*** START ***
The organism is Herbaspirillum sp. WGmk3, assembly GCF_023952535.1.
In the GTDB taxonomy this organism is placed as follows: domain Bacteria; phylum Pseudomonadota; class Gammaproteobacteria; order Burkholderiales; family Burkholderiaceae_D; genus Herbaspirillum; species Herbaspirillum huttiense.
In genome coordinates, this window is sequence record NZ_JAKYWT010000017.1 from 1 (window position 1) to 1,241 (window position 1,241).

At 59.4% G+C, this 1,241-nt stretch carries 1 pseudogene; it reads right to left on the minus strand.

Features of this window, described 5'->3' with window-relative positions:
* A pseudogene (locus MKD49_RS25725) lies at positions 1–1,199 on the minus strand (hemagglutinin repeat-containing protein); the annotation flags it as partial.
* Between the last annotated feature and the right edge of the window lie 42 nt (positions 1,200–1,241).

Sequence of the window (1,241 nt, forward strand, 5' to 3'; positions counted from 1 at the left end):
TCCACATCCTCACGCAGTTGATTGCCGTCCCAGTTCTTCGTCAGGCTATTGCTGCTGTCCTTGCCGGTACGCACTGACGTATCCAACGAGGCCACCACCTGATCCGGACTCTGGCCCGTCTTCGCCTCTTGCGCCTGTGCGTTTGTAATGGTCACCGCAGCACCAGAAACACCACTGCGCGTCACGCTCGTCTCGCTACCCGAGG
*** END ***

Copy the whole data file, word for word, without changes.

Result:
The organism is Herbaspirillum sp. WGmk3, assembly GCF_023952535.1.
In the GTDB taxonomy this organism is placed as follows: domain Bacteria; phylum Pseudomonadota; class Gammaproteobacteria; order Burkholderiales; family Burkholderiaceae_D; genus Herbaspirillum; species Herbaspirillum huttiense.
In genome coordinates, this window is sequence record NZ_JAKYWT010000017.1 from 1 (window position 1) to 1,241 (window position 1,241).

At 59.4% G+C, this 1,241-nt stretch carries 1 pseudogene; it reads right to left on the minus strand.

Features of this window, described 5'->3' with window-relative positions:
* A pseudogene (locus MKD49_RS25725) lies at positions 1–1,199 on the minus strand (hemagglutinin repeat-containing protein); the annotation flags it as partial.
* Between the last annotated feature and the right edge of the window lie 42 nt (positions 1,200–1,241).

Sequence of the window (1,241 nt, forward strand, 5' to 3'; positions counted from 1 at the left end):
TCCACATCCTCACGCAGTTGATTGCCGTCCCAGTTCTTCGTCAGGCTATTGCTGCTGTCCTTGCCGGTACGCACTGACGTATCCAACGAGGCCACCACCTGATCCGGACTCTGGCCCGTCTTCGCCTCTTGCGCCTGTGCGTTTGTAATGGTCACCGCAGCACCAGAAACACCACTGCGCGTCACGCTCGTCTCGCTACCCGAGG